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Hall v. Chandler

United States District Court, N.D. Texas, Fort Worth Division

April 6, 2017

VIRGIL HALL, Petitioner,
v.
RODNEY W. CHANDLER, Warden, FCI-Fort Worth, Respondent.

          OPINION AND ORDER

          TERRY R MEANS UNITED STATES DISTRICT JUDGE

         Before the Court is petitioner Virgil Hall's “Common Law Writ of Habeas Corpus Pursuant to Rule 81(a)(4), ” construed as a petition for a writ of habeas corpus under 28 U.S.C. § 2241. After having considered the petition and relief sought by Petitioner, the Court has concluded that the petition should be dismissed for lack of jurisdiction.

         I. Factual and Procedural Background

         Petitioner is serving a 120-month term of imprisonment on his 2011 conviction in the Central District of Utah for possession with intent to distribute cocaine. (J., United States v. Virgil Hall, Case No. 2:10-cr-1109-TS-1, ECF No. 150.) In 2015, while incarcerated at FCI--Loretto in Pennsylvania, Petitioner was charged with various disciplinary violations, apparently resulting in the loss of commissary and phone privileges. (Pet. 3-4, ECF No. 1.) By way of this petition, Petitioner asserts the following claim and requests the following relief (all misspellings and grammatical errors are in the original):

Petitioner hereby challenge the legalness of his confinement/imprisonment and the authority that give the F.B.O.P. the right to punish the Petitioner. Petitioner ask this Honorable Court to instruct the defendant to show proper paper work that give him authority (28 U.S.C. 2249) or give justice where justice is due by immediate release of the Petitioner.

(Id. at 5.)

         Petitioner challenges the Bureau of Prisons (BOP) authority to discipline and punish him on the basis that he was not “duly convicted” in light of “inaccurate, incomplete and untimely [court] records” that “carry no legal force” and render his judgment of conviction void. (Pet'r's Rely 2.) Specifically, he complains that (all misspellings and grammatical errors are in the original):

[t]he indictment has an unidentified person signing for the Assistance U.S. Attorney and no signature for a foreperson showing 12 jurors or more concured to bond Petitioner over for trial. . . . Without an indictment one cannot render a judgment, and any court can dismiss or over turn a void judgment.

(Id. at 2.) Petitioner also complains that the indictment and judgment of conviction “are without a clerk signature and court seal.” (Id. at 2.) In essence, Petitioner challenges the validity of his conviction couched as a challenge to the BOP's authority to detain and punish him.[1]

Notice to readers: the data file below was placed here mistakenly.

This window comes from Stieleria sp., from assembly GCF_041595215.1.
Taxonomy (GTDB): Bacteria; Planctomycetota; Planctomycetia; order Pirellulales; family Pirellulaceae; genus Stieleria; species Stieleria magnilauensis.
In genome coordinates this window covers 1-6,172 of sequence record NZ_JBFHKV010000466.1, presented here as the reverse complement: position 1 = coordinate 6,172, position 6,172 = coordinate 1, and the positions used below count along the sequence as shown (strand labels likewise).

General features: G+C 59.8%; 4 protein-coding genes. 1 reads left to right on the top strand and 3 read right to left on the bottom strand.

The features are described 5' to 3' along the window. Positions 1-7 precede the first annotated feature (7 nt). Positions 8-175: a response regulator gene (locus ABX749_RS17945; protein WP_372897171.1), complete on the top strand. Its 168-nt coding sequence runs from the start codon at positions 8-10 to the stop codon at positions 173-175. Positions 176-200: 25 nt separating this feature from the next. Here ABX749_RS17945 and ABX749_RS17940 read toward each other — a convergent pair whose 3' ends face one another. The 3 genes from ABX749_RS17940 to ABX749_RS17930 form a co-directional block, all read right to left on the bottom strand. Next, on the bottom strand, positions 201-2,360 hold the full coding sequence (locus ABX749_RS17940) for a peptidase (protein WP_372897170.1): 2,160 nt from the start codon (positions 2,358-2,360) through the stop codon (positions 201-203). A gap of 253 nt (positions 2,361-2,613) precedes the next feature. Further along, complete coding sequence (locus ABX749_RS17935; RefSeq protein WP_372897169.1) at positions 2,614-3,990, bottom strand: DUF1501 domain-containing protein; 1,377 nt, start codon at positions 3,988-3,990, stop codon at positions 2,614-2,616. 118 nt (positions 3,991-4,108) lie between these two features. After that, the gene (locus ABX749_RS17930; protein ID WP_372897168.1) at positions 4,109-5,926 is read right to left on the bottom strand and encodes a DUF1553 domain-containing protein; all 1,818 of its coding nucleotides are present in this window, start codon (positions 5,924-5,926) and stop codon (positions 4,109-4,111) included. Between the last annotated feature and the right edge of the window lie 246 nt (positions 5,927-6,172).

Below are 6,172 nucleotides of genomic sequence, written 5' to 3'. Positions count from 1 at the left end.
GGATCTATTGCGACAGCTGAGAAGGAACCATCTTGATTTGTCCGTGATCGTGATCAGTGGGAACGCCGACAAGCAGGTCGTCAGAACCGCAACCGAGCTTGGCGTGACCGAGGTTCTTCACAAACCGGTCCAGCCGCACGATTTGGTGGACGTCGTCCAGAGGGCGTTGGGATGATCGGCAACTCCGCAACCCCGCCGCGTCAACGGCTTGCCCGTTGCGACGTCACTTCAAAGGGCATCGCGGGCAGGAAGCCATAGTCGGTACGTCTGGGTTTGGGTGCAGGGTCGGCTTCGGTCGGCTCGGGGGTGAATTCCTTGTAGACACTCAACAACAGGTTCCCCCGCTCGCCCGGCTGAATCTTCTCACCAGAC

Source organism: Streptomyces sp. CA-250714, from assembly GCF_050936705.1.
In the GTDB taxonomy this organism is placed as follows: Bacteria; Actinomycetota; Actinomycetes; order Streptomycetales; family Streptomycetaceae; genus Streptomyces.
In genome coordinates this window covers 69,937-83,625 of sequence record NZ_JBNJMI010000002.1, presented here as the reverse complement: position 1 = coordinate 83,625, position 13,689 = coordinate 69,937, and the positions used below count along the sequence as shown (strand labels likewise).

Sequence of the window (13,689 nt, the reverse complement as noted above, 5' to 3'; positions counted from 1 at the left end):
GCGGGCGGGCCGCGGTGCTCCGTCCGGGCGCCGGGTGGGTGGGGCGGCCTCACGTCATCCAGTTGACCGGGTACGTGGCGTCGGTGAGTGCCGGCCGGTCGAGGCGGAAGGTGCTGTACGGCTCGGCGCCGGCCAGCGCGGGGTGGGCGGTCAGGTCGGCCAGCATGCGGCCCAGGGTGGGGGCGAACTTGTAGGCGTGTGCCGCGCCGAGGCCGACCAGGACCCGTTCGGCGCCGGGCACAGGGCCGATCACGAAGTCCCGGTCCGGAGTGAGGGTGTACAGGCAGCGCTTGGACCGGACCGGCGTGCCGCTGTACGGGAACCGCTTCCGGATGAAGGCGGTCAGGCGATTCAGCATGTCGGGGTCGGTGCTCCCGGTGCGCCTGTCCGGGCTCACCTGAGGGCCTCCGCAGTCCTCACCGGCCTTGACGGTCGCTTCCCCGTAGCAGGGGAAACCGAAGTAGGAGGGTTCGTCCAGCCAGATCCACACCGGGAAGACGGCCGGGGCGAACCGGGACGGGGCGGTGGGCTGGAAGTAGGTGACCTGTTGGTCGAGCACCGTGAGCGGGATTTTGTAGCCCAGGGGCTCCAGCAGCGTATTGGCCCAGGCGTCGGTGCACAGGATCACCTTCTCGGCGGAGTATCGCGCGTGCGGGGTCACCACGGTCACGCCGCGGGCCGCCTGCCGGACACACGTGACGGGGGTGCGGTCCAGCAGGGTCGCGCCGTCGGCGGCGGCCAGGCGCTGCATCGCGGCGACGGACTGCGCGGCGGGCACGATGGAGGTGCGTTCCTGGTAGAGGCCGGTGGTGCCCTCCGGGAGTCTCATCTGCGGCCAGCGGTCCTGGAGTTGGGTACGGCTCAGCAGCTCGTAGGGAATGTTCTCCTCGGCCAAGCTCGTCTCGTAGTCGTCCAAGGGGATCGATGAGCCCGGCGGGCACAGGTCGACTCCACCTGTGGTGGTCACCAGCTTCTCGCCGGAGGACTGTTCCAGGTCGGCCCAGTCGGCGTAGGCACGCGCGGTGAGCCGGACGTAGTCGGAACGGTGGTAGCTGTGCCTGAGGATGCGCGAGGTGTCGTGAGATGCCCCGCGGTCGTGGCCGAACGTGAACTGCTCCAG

II. Discussion

         A § 2241 petition attacking a federal conviction may only be considered if the petitioner establishes that the remedy under § 2255(e) is “inadequate or ineffective to test the validity of his detention.” 28 U.S.C. § 2255(e) (the so-called “savings clause”); Tolliver v. Dobre, 211 F.3d 876, 877 (5th Cir. 2000). To meet this burden, a petitioner must show that (1) the petition raises a claim that is based on a retroactively applicable Supreme Court decision, (2) the claim was foreclosed by circuit law at the time it should have been raised in the petitioner's trial, appeal, or first § 2255 motion, and (3) the retroactively applicable decision establishes that the petitioner may have been convicted of a nonexistent offense. Garland v. Roy, 615 F.3d 391, 394 (5th Cir. 2010); Reyes-Requena v. United States, 243 F.3d 893, 904 (5th Cir. 2001).

         Petitioner fails to meet any of these requirements. Furthermore, Petitioner's claim has already been adjudicated against him in the convicting court. Petitioner raised the same or similar claim regarding the legitimacy of his indictment in his § 2255 motion in the context of an ineffective-assistance-of-counsel claim. (Mem. 8-10, Hall v. United States, Case No. 2:14-CV-364-TS, ECF No. 1-1.) The court addressed the issue as follows:

Petitioner asserts that the Indictment is not lawful because it is merely a draft and not a final Indictment, and because it does not contain the requisite signatures by the U.S. Attorney or the foreman of the grand jury.
Having reviewed the Indictment filed on the public docket in this matter, the Court finds that the Indictment is a final, executed copy, not a draft. Second, Assistant U.S. Attorney Drew Yeates signed the Indictment on behalf of Assistant U.S. Attorney Paul Kohler. Third, the foreperson's signature is represented by the notation “” on the public docket copy of the Indictment. The U.S. Supreme Court has explained, “[T]he foreman's duty to sign the Indictment is a formality, for the absence of the foreman's signature is a mere technical irregularity that is not necessarily fatal to the ...

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